[PREFACE: My attempts at posting this comment seem to give CGCW’s website “indigestion.”

I will try again sans embedded links.]

I "assume" Charlie was referencing my comment to this Steve Heimoff's blog “Thinking About Appellations . . .”

My salient point:

I invite Steve’s readers to seek out The Wine Institute’s website section on California AVAs.

How many folks can recite even a low double digit [< 25] number of these AVAs?

(As challenging as naming a low double digit [< 25] number of grape varieties on the Wine Century Club list.)

Allow me to elaborate in my sequel comment.

Appellations (part 2 of 2)
by Bob Henry
Posted on:10/17/2015 3:01:51 AM

For most Americans buying wines at their neighborhood grocery store, they are indifferent to the geographic origin of California wine grapes.  Almost all of the under $10 retail "fighting varietal wines" come with labels that denote "California" as the generic appellation.

That makes the source of those wine grapes an undifferentiated commodity in the public's mind.

"Fine wines" (defined by Silicon Valley Bank in its annual research report* as those selling for $20 or more) denote specific appellations to differentiate themselves.

And wines priced in the teens between "fighting varietals" and "fine wines" increasingly denote appellations to attract "upmarket" (less budget conscious) consumers.

Only serious wine hobbyists/collectors place an emphasis on appellations.

The "One Percenters" who read CGCW and Wine & Spirits and Wine Enthusiast and Wine Spectator and International Wine Cellar and Wine Advocate.

A market research report I am acquainted with projects domestic wine drinkers numbering upwards of 35 million.  Wine Spectator's subscription rolls number roughly 350,000 . . . or one percent of those national wine drinkers.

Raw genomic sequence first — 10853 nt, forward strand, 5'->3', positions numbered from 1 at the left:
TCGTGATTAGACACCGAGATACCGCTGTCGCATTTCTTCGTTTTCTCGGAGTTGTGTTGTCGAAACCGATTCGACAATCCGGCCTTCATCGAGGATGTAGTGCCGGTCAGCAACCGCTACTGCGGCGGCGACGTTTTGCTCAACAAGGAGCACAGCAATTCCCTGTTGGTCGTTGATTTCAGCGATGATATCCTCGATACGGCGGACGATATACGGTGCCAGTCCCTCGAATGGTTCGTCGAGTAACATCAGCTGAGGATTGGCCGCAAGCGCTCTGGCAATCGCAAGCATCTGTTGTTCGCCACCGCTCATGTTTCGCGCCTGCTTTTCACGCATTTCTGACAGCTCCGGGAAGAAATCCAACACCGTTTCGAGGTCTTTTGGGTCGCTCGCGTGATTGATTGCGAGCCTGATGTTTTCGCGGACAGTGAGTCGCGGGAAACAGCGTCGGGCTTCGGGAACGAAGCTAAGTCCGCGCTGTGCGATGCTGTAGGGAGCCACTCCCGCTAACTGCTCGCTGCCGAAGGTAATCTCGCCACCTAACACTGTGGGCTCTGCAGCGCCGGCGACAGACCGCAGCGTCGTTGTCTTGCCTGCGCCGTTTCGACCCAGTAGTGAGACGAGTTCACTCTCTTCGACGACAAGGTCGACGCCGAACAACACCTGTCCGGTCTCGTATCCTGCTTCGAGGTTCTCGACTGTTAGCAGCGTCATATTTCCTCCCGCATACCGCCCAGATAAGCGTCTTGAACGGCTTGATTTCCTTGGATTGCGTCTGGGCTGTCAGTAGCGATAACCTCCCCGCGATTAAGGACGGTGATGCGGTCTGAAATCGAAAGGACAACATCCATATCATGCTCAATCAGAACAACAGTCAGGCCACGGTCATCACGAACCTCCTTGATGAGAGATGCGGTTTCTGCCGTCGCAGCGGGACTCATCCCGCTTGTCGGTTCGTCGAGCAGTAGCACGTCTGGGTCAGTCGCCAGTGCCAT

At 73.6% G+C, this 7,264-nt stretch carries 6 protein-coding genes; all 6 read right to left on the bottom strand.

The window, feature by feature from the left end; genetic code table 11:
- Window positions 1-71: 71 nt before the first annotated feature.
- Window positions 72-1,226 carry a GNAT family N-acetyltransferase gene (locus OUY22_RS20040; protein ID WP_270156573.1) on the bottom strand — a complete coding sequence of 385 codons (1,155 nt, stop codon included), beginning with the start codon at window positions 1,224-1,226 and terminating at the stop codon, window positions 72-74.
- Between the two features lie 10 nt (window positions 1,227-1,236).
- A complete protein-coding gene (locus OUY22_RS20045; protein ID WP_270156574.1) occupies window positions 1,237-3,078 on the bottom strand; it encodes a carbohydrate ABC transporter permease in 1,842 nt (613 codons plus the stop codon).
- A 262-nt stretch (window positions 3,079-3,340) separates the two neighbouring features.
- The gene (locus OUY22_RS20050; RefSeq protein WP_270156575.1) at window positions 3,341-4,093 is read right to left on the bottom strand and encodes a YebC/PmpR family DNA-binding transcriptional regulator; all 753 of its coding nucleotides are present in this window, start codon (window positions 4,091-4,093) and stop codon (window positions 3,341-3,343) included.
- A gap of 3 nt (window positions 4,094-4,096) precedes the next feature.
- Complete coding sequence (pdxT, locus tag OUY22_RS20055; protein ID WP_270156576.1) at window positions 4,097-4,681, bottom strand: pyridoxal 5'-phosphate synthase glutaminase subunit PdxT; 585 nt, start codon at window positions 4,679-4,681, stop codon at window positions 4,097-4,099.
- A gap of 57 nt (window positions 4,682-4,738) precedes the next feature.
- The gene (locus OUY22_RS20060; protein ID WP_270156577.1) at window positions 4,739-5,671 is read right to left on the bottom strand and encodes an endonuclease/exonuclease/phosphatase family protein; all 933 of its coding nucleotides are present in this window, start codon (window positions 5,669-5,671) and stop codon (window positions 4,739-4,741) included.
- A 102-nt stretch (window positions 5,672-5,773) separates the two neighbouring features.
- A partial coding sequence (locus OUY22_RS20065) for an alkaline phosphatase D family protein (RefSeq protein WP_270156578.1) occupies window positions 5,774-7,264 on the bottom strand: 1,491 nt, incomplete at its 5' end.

(*Google the key words “Silicon Valley Bank 2015 Wine Report.”)


One Per Centers?
by Charlie Olken
Posted on:10/17/2015 11:09:42 AM

The AVA name, Napa Valley is known to far more than the one percenters. The AVA name Russian River Valley is known to far more than the one percenters.

But more importantly than that, the old appellation laws, the ones that the consumers finally got tired of the generalized nonsense and insisted on more accuracy, allowed the name Napa Valley Cabernet Sauvignon to be constructed of wine that had very little to do with the name.

Back then, and we are only talking thirty years ago, Napa Cab could be 51% from Napa and 49% from anywhere else. It had to be 51% Cab, but it did not have to be 51% Napa Cab.

It was allowed to be 26% Napa Cab and 25% Cab from elsewhere for its 51% Cab, and it could be another 25% Napa anything for its 51% Napa-ness. But it could also be 24% anything from anywhere. 

Not only am I not for going back to those bad old days of potential mislabelling, but I see no value in large-area, generic appellations when it is obvious that more specific identifications are desired by both consumers and producers.